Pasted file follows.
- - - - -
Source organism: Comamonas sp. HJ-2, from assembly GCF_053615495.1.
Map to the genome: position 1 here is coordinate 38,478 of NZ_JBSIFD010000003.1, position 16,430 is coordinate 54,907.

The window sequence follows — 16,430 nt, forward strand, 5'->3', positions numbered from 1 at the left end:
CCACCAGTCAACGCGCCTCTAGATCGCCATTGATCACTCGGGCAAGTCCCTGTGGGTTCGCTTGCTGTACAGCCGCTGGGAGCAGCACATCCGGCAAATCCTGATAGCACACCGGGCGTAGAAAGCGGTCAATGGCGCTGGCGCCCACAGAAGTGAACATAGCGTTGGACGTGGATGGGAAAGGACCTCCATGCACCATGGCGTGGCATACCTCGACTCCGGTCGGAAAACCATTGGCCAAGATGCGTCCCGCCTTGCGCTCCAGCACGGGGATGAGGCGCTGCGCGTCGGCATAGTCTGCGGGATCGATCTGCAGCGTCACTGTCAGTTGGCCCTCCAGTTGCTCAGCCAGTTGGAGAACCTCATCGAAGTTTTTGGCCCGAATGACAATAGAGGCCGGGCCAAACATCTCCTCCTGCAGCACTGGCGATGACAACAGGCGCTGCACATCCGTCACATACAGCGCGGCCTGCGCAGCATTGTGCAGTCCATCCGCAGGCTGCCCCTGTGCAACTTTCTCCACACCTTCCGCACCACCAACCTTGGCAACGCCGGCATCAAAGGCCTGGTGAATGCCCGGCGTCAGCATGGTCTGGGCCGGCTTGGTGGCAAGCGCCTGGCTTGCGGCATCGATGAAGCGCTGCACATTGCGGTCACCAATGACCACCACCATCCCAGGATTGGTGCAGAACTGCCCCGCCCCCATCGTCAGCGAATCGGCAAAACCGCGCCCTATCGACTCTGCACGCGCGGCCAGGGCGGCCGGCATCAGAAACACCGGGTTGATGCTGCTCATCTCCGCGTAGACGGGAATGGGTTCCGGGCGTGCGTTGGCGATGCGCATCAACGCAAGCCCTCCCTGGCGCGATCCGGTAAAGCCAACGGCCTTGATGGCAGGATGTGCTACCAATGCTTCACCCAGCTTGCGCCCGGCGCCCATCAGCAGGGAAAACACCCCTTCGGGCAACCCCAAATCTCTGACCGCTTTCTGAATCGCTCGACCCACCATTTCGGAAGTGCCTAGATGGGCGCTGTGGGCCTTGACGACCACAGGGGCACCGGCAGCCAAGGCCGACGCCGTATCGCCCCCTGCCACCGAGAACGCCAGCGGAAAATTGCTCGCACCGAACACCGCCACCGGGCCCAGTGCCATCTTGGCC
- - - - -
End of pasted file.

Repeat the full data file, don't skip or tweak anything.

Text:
Source organism: Comamonas sp. HJ-2, from assembly GCF_053615495.1.
Map to the genome: position 1 here is coordinate 38,478 of NZ_JBSIFD010000003.1, position 16,430 is coordinate 54,907.

The window sequence follows — 16,430 nt, forward strand, 5'->3', positions numbered from 1 at the left end:
CCACCAGTCAACGCGCCTCTAGATCGCCATTGATCACTCGGGCAAGTCCCTGTGGGTTCGCTTGCTGTACAGCCGCTGGGAGCAGCACATCCGGCAAATCCTGATAGCACACCGGGCGTAGAAAGCGGTCAATGGCGCTGGCGCCCACAGAAGTGAACATAGCGTTGGACGTGGATGGGAAAGGACCTCCATGCACCATGGCGTGGCATACCTCGACTCCGGTCGGAAAACCATTGGCCAAGATGCGTCCCGCCTTGCGCTCCAGCACGGGGATGAGGCGCTGCGCGTCGGCATAGTCTGCGGGATCGATCTGCAGCGTCACTGTCAGTTGGCCCTCCAGTTGCTCAGCCAGTTGGAGAACCTCATCGAAGTTTTTGGCCCGAATGACAATAGAGGCCGGGCCAAACATCTCCTCCTGCAGCACTGGCGATGACAACAGGCGCTGCACATCCGTCACATACAGCGCGGCCTGCGCAGCATTGTGCAGTCCATCCGCAGGCTGCCCCTGTGCAACTTTCTCCACACCTTCCGCACCACCAACCTTGGCAACGCCGGCATCAAAGGCCTGGTGAATGCCCGGCGTCAGCATGGTCTGGGCCGGCTTGGTGGCAAGCGCCTGGCTTGCGGCATCGATGAAGCGCTGCACATTGCGGTCACCAATGACCACCACCATCCCAGGATTGGTGCAGAACTGCCCCGCCCCCATCGTCAGCGAATCGGCAAAACCGCGCCCTATCGACTCTGCACGCGCGGCCAGGGCGGCCGGCATCAGAAACACCGGGTTGATGCTGCTCATCTCCGCGTAGACGGGAATGGGTTCCGGGCGTGCGTTGGCGATGCGCATCAACGCAAGCCCTCCCTGGCGCGATCCGGTAAAGCCAACGGCCTTGATGGCAGGATGTGCTACCAATGCTTCACCCAGCTTGCGCCCGGCGCCCATCAGCAGGGAAAACACCCCTTCGGGCAACCCCAAATCTCTGACCGCTTTCTGAATCGCTCGACCCACCATTTCGGAAGTGCCTAGATGGGCGCTGTGGGCCTTGACGACCACAGGGGCACCGGCAGCCAAGGCCGACGCCGTATCGCCCCCTGCCACCGAGAACGCCAGCGGAAAATTGCTCGCACCGAACACCGCCACCGGGCCCAGTGCCATCTTGGCC